The well-rested Carolina Panthers came to Minneapolis with the hope of kick-starting their five-game playoff push with a win against the Minnesota Vikings.
They left cold, embarrassed and with their bleak hope of a playoff berth on life support.
The Vikings beat Carolina in all three phases of the game in their 31-13 romp of the Panthers as Carolina (3-8-1) extended its winless streak to seven games and drop the Panthers to 2-7 all-time in games played in temperatures below freezing.
The Vikings (5-7) blocked two Carolina punts and returned them for touchdowns, and their 28-6 halftime lead proved too great to overcome.
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The first blocked punt came with seven minutes left in the first quarter. Adam Thielen rushed at Nortman from the middle of the line between snapper J.J. Jansen and Mario Addison and suffocated the ball with his stomach.
Thielen picked up the ball and went 30 yards for what was at the time the longest blocked punt returned for a touchdown in Minnesota history.
The record stood for 12 game minutes.
On Carolina’s next punt attempt, Jasper Brinkley slid past Ben Jacobs, who took responsibility in the locker room afterward, and blocked Nortman’s punt. Everson Griffen collected it and rushed 43 yards for the touchdown.
“I just didn’t set deep enough,” Jacobs said. “That’s all there is to it, really. I didn’t get the depth.
“It’s not even an overload. I just needed to get deeper. I didn’t get the depth necessary to be effective on that play. You saw what happened.”
It was just the fourth time in NFL history, and the first time since 1990, that multiple blocked punts were returned for touchdowns in a single game.
Panthers coach Ron Rivera attributed both punt blocks to individual breakdowns on the punt team.
“We get two blocks, you go down 21 points because of those blocks and you never really give yourself a chance to compete,” Rivera said. “You’re throwing the game plan out.”
The Vikings only needed the ball for eight minutes 17 seconds to do their damage in the first half. Gifted 14 points thanks to special teams, Minnesota only ran 22 plays in the first half.
Rookie quarterback Teddy Bridgewater took advantage of a short field on the Vikings’ first possession to go 45 yards in six plays. His 4-yard touchdown pass to Kyle Rudolph came when safety Thomas DeCoud bit hard on a play fake.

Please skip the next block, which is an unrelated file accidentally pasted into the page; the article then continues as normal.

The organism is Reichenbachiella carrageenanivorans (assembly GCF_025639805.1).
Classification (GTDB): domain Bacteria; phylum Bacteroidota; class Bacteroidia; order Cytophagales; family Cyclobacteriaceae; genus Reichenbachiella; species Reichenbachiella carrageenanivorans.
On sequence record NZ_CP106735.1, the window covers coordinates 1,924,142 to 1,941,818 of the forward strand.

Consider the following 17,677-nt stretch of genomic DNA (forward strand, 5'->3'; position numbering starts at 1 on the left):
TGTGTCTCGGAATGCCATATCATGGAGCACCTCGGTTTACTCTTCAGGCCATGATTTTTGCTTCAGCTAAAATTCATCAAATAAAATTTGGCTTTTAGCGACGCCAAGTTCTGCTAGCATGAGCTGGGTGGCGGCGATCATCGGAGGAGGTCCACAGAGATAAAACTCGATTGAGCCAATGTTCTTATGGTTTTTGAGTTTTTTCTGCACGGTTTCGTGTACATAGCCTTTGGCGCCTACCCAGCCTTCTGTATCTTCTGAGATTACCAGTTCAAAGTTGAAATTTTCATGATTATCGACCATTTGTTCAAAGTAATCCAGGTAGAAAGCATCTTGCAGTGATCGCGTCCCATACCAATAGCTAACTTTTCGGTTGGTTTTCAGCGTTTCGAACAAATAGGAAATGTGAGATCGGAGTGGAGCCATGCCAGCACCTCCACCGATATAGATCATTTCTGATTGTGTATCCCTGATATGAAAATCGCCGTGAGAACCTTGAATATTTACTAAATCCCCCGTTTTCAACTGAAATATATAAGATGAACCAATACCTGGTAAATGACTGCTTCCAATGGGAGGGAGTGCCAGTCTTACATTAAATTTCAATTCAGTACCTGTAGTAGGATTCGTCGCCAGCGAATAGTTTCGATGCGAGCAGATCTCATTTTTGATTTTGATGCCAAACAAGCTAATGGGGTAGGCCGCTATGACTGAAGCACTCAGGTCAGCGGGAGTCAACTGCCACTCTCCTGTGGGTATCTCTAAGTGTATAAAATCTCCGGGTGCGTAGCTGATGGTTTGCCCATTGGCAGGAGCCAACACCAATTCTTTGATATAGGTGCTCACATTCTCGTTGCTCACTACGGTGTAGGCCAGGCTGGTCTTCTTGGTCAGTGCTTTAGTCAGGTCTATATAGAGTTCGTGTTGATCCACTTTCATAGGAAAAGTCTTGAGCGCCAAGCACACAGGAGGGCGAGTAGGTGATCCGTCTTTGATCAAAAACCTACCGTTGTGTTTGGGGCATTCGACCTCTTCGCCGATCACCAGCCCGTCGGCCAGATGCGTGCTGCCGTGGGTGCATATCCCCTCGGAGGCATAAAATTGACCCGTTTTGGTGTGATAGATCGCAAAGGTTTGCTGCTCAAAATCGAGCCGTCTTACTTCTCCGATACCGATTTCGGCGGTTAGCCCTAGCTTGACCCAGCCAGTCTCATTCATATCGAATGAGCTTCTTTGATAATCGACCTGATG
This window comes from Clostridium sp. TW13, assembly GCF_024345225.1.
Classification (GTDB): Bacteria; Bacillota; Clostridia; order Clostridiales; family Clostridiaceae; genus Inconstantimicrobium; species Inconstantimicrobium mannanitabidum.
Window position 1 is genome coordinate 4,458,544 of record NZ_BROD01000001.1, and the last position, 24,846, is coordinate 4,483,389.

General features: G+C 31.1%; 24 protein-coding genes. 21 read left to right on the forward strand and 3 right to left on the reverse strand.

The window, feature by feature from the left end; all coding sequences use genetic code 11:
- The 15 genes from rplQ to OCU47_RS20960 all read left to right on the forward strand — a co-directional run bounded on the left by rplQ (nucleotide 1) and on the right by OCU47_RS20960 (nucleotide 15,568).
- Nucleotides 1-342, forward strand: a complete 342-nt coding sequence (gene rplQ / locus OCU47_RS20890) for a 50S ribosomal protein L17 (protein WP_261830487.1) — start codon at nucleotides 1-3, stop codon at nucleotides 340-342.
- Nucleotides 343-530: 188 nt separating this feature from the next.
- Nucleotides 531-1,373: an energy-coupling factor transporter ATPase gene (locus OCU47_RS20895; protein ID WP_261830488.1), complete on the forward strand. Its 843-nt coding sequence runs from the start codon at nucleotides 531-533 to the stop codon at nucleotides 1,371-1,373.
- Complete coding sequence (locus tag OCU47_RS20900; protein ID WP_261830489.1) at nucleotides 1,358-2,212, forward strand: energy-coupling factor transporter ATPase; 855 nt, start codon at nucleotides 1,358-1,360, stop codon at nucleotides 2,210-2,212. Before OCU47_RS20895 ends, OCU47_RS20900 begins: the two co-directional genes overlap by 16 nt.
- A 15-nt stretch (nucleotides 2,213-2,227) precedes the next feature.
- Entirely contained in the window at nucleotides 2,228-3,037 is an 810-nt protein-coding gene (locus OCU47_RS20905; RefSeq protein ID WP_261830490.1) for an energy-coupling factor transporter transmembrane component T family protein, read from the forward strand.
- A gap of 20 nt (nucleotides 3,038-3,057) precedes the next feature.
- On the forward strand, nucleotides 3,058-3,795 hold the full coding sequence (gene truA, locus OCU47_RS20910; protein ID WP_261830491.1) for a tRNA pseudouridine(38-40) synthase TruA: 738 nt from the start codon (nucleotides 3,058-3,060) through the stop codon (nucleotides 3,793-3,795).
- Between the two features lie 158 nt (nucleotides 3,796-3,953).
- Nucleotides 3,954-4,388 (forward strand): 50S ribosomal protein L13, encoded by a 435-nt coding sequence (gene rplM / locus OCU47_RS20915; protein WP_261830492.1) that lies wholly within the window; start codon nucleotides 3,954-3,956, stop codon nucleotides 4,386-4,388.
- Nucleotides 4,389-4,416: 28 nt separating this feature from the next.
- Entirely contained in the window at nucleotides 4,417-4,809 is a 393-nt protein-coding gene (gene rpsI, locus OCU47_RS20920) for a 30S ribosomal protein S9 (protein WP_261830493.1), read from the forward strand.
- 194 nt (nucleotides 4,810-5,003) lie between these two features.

DeCoud would be benched in favor of rookie Tre Boston.
With 3 1/2 minutes left in the first half, Bridgewater took the Vikings 80 yards in a series capped by a 17-yard touchdown pass to Greg Jennings. Panthers cornerback Antoine Cason was frozen on a simple move by Jennings, who had a clear path to the end zone.
Cason would be benched in favor of rookie Bene Benwikere, who played the remainder of the game.
Carolina offered a glimmer of hope to start the second half, but it turned out to be fool’s gold. The Panthers sandwiched their lone touchdown – a 32-yard fourth-down pass to Philly Brown – between two three-and-outs forced by the defense.
Midway through the third quarter, the Panthers had the ball at midfield with a chance to make it a one-possession game if they could get a touchdown. Instead they gained 7 yards, punted and didn’t score again the rest of the day.
Panthers quarterback Cam Newton continued his season struggles on Sunday. He didn’t make quick decisions in the passing game, was off target and behind to a number of his receivers and remained a step slow when running.
Newton mustered 194 passing yards on 18 completions, one touchdown and one interception.
Newton broke a franchise record when his interception gave him at least one in eight consecutive games.
The loss clinched a losing season for the Panthers, who were coming off a 12-4 year and an NFC South title in 2013. Carolina has not had consecutive winning seasons in its 20-year history.
But Newton remained optimistic.
“It’s just a matter of time until we get this ship going,” he said. “I know that’s probably not the answer that I would want to say right now. But yet, the truth of the matter is we’re just a couple plays away, a couple plays here and there and we’re looking at a different situation. ... I have yet to play a great game, in my opinion.”